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Old 10-14-2018, 01:06 PM   #8
Last seen wandering vaguely
Zach's Avatar
Join Date: Mar 2012
Location: Orwell NY
Posts: 840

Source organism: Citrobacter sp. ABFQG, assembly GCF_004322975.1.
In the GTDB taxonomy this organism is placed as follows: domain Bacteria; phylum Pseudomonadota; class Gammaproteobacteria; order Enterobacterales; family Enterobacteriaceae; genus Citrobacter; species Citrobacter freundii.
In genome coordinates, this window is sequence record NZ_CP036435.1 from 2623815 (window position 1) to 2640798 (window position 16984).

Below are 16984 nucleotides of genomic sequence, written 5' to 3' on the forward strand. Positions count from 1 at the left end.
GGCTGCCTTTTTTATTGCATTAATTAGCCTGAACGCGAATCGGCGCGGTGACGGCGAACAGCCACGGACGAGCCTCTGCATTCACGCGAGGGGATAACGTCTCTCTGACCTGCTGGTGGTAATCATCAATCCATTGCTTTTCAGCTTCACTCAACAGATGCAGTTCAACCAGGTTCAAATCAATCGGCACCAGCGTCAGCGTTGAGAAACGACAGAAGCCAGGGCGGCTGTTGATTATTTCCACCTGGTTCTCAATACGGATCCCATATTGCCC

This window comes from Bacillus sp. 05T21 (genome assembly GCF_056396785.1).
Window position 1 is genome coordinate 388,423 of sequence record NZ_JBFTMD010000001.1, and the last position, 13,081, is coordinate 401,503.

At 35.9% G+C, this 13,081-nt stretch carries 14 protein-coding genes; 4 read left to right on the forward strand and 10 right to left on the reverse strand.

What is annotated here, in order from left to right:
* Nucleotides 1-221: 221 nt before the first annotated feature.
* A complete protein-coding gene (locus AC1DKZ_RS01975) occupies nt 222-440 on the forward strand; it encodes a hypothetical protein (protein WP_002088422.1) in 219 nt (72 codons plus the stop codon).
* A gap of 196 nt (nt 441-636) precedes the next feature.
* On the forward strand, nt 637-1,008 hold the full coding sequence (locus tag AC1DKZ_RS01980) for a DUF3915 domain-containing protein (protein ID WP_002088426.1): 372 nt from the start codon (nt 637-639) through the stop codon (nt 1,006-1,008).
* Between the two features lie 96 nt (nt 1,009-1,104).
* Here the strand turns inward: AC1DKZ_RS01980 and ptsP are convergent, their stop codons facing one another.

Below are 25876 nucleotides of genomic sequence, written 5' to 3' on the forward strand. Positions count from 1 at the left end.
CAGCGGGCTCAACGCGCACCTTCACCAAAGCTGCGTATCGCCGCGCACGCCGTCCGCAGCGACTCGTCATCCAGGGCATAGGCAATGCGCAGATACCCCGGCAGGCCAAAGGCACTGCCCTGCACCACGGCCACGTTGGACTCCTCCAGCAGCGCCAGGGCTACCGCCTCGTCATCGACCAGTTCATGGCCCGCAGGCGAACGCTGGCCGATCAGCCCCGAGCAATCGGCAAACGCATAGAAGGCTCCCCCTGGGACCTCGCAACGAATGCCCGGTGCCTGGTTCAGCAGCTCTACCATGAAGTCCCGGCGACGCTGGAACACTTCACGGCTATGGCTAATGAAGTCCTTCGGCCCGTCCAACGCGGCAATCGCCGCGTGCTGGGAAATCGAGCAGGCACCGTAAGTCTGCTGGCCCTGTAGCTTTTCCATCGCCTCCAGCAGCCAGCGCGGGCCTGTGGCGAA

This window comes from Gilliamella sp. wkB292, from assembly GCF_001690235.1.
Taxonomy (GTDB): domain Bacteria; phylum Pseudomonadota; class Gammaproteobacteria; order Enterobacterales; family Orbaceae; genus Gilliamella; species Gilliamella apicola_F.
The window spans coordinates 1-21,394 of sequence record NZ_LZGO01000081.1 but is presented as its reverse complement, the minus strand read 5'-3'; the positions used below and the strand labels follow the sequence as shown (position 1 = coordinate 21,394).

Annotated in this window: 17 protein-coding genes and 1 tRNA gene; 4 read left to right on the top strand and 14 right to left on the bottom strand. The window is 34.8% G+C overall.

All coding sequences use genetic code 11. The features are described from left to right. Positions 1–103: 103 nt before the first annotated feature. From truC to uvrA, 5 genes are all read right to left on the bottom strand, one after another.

I got my first bike at the age of 14 at the dump in Maine, they had an area for things that were possibly repairable or of interest to people and you could buy bicycles for $1.50. I bought three or four and took parts off some to put on the frame I wanted to keep. I also got a road bike at that time during bulky trash week in Portland, it wasn't big enough for me but was in pretty good shape. In my later years I bought a number of bikes at auctions and yard sales but never paid more than $20, and sometimes people just gave me bikes that they didn't want. I gave bikes to people who were looking for one, and gave some to a charitable group in Rochester that distributes them to people who need them. In 2011 I went off the deep end and paid $500 for a 1998 Trek 520 with a large frame on eBay. I bought that after I started going on longer trips to the Adirondacks each summer, when I wanted something very reliable. It's been a great bike for me and I have put a few hundred into it over the years, replacing things as I wore them out. Old fashioned metal frame bikes are pretty easy to fix and work on, even for people who are not very mechanically inclined. Just to ride around locally you should be able to get a decent used road bike, mountain bike or hybrid for well under $100. I always have a plastic box in my front carrier with a few tools to tighten anything that may get loose as I'm riding, and a couple of spare inner tubes and a patch kit and pump in case I get a flat. The book at the link below was very helpful to me as a teenager when I was learning to work on bicycles, I don't have my copy anymore as I gave it to someone when I no longer needed it, but it's written in a very easy to understand style, and instead of photos which almost never actually look like the bike parts you have it has sketches which are more universally applicable.
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